Brain structure in autism: a voxel-based morphometry analysis of the Autism Brain Imaging Database Exchange (ABIDE).

Riddle K, Cascio CJ, Woodward ND
Brain Imaging Behav. 2017 11 (2): 541-551

PMID: 26941174 · PMCID: PMC5010794 · DOI:10.1007/s11682-016-9534-5

Increased brain volume is a consistent finding in young children with autism spectrum disorders (ASD); however, the regional specificity and developmental course of abnormal brain structure are less clear. Small sample sizes, particularly among voxel-based morphometry (VBM) investigations, likely contribute to this difficulty. Recently established large-scale neuroimaging data repositories have helped clarify the neuroanatomy of neuropsychiatric disorders such as schizophrenia and may prove useful in ASD. Structural brain images from the Autism Brain Imaging Database Exchange (ABIDE), which contains over 1100 participants, were analyzing using DARTEL VBM to investigate total brain and tissue volumes, and regional brain structure abnormalities in ASD. Two, overlapping cohorts were analyzed; an 'All Subjects' cohort (n = 833) that included all individuals with usable MRI data, and a 'Matched Samples' cohort (n = 600) comprised of ASD and TD individuals matched, within each site, on age and sex. Total brain and grey matter volumes were enlarged by approximately 1-2 % in ASD; however, the effect reached statistical significance in only the All Subjects cohort. Within the All Subjects cohort, VBM analysis revealed enlargement of the left anterior superior temporal gyrus in ASD. No significant regional changes were detected in the Matched Samples cohort. There was a non-significant reduction in the correlation between IQ and TBV in ASD compared to TD. Brain structure abnormalities in ASD individuals age 6 and older consists of a subtle increase in total brain volume due to enlargement of grey matter with little evidence of regionally specific effects.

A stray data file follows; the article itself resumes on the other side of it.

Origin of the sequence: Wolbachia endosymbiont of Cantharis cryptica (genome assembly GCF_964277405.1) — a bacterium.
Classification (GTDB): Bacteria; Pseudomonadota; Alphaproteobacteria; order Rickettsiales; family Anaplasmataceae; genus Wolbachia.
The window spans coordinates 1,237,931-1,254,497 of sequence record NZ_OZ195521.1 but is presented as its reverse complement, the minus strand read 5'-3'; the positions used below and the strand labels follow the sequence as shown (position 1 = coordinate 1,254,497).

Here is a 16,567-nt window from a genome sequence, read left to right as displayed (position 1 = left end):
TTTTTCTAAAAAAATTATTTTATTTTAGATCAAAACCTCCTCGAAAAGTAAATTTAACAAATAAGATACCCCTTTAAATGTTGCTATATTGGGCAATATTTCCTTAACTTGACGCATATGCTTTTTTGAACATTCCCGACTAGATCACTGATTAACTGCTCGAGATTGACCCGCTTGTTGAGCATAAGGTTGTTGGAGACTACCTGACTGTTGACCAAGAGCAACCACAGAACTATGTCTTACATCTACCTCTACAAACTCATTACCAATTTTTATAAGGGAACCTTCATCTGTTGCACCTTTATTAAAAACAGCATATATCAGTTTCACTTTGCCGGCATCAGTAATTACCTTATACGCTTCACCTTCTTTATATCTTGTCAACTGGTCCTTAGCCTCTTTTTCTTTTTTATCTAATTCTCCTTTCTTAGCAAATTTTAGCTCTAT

MeSH Terms (18)

Adolescent Aging Autistic Disorder Brain Child Child, Preschool Databases, Factual Female Gray Matter Humans Imaging, Three-Dimensional Magnetic Resonance Imaging Male Nerve Net Organ Size Reproducibility of Results Sensitivity and Specificity Young Adult

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